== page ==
A 31-year-old Batavia resident with multiple prior arrests will be evaluated for his mental capability to understand the charges against him before he's allowed to plead guilty to felonies stemming from an incident in October.
Interim Genesee County Court Judge Micheal Pietruszka wasn't satisfied with the explanation of attorney Lisa Kroemer, of the Public Defender's office, that Matthew D. Derrick could competently understand the legal proceedings today, even though Kroemer needed to rephrase what Pietruszka was telling the defendant.
The problem started as soon as Pietruszka asked Derrick if he was ready to plead guilty to the document in front of him, called a Superior Court Information (or SCI).
Kroemer turned to Derrick, pointed to the document and told Derrick, "this is what we discussed earlier."
Pietruszka stopped the proceedings immediately and wanted to know what was going on.
Kroemer tried to explain how she was helping her client and Pietruszka wondered why there was a problem. Kroemer tried to explain there was a language barrier and Pietruszka wanted to know if Derrick spoke English. He does, and Kroemer tried to explain that he needed help understanding what he was being told, so Pietruszka wondered if a there should be a forensic evaluation.
When it looked like Pietruszka wasn't going to continue with the proceeding, District Attorney Lawrence Friedman asked if the attorneys could approach the bench.
The attorneys and judge then held a conversation audible in the courtroom about Derrick's ability to understand the legal process.
Kroemer told Pietruszka that her client couldn't process the judge's spoken words quickly and that he needed to be shown the documents in front of him to make the connection between what Pietruszka was asking and what she had explained to him just an hour before his appearance in court.
She tried to explain that Derrick did understand the legal system and could process the information, he just needed help with the language of the system.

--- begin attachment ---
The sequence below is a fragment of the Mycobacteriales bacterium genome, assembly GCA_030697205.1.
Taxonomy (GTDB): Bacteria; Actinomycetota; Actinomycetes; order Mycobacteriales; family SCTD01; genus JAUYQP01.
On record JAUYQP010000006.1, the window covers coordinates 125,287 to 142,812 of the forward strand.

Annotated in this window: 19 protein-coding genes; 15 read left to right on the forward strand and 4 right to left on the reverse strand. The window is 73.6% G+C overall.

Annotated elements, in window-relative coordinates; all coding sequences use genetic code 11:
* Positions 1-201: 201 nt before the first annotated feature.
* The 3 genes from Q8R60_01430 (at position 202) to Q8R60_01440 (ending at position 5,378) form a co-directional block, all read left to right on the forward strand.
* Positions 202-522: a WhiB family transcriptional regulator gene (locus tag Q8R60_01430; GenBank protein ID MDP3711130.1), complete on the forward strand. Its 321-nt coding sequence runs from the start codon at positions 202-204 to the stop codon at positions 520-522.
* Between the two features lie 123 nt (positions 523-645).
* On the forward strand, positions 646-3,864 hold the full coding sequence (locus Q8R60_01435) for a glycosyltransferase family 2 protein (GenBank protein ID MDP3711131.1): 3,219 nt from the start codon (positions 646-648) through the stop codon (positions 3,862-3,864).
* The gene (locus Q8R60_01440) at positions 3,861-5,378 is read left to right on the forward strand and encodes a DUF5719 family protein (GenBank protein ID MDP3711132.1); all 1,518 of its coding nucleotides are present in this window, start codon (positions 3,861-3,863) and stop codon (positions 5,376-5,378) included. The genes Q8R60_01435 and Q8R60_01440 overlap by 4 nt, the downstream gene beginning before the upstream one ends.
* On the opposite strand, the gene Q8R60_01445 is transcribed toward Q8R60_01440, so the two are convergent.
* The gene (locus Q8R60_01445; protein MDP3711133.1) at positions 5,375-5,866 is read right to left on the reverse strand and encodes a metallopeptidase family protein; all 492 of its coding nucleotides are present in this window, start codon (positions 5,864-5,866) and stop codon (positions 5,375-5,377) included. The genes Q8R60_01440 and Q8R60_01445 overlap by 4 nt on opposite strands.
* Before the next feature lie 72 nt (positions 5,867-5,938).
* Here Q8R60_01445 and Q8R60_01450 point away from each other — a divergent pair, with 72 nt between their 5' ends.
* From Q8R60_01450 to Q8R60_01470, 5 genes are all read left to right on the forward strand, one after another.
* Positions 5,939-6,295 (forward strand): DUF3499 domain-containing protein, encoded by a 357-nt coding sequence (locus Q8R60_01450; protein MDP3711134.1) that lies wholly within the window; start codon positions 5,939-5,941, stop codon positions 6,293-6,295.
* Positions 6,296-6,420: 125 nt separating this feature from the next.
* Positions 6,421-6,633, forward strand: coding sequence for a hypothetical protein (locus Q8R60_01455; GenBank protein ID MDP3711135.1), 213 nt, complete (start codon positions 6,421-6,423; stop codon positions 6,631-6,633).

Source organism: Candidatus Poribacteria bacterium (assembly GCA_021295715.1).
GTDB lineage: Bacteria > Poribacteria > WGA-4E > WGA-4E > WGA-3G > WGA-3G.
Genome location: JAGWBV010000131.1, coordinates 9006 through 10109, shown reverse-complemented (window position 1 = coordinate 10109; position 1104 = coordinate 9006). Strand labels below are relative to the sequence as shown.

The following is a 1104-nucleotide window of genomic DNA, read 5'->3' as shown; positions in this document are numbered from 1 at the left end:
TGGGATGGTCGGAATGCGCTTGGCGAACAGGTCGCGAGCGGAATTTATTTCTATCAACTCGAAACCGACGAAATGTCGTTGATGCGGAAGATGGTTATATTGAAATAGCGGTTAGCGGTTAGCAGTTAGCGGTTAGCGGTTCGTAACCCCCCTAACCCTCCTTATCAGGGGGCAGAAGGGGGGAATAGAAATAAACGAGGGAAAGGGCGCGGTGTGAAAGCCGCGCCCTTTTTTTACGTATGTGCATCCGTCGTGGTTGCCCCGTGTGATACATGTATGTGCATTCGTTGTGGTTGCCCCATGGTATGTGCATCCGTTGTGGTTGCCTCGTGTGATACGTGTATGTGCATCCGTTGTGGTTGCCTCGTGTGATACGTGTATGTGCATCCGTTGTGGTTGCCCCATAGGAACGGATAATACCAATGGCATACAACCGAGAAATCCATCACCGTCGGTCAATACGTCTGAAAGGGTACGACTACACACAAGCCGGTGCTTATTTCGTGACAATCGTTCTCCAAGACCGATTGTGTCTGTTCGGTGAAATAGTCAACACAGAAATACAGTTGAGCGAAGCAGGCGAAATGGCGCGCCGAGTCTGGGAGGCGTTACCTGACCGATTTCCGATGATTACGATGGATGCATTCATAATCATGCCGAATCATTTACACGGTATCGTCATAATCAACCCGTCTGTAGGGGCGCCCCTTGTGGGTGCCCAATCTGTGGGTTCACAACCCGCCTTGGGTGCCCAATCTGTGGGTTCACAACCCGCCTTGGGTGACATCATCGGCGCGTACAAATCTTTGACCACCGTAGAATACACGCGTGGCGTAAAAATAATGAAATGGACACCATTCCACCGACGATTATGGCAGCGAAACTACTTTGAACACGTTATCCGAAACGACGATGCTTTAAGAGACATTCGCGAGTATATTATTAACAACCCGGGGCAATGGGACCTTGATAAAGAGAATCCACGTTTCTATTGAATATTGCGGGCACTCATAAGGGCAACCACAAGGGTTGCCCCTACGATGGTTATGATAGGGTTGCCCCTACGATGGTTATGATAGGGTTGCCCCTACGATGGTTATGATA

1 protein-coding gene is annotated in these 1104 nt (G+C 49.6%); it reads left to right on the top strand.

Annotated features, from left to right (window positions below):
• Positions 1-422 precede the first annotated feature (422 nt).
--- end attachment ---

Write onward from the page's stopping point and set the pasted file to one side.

"You're the judge and if you don't feel comfortable with that, well, we've got to find a different way," Kroemer said.
"The questions are as simple as I can get them," Pietruszka said.
The Batavian reported on arrests of Derrick in 2010, 2013 and 2015. Kroemer told Pietruszka she has represented him previously and that he could understand what was going on in court.
She told Pietruszka, "he understands the legal process," and Pietruszka replied, "I'm not seeing that."
The attorneys returned to their tables and Pietruszka again asked Derrick if he understood the SCI (a SCI is much like a grand jury indictment, but is used when a defendant has waived a grand jury hearing and agreed to plead guilty as part of a plea agreement).
Derrick nodded his head yes and Pietruszka told him he needed to provide an audible answer. Derrick didn't move.
Kroemer asked him if he needed Pietruszka to repeat the question and Derrick said, "No, your honor."
At that point, Pietruszka ordered Derrick to undergo a forensic evaluation to determine his competency to understand the proceedings.
Derrick was arrested in October on charges of third-degree criminal possession of a weapon, first-degree menacing,endangering the welfare of a child, and second-degree harassment.
On Oct. 8 at 10:30 a.m., Batavia Police responded to 335 Bank St. for the report of a male with a knife threatening to harm other people. Upon arrival, Derrick was taken into custody. Further investigation revealed that Derrick allegedly possessed a corkscrew and threatened a 14-year-old male with the corkscrew.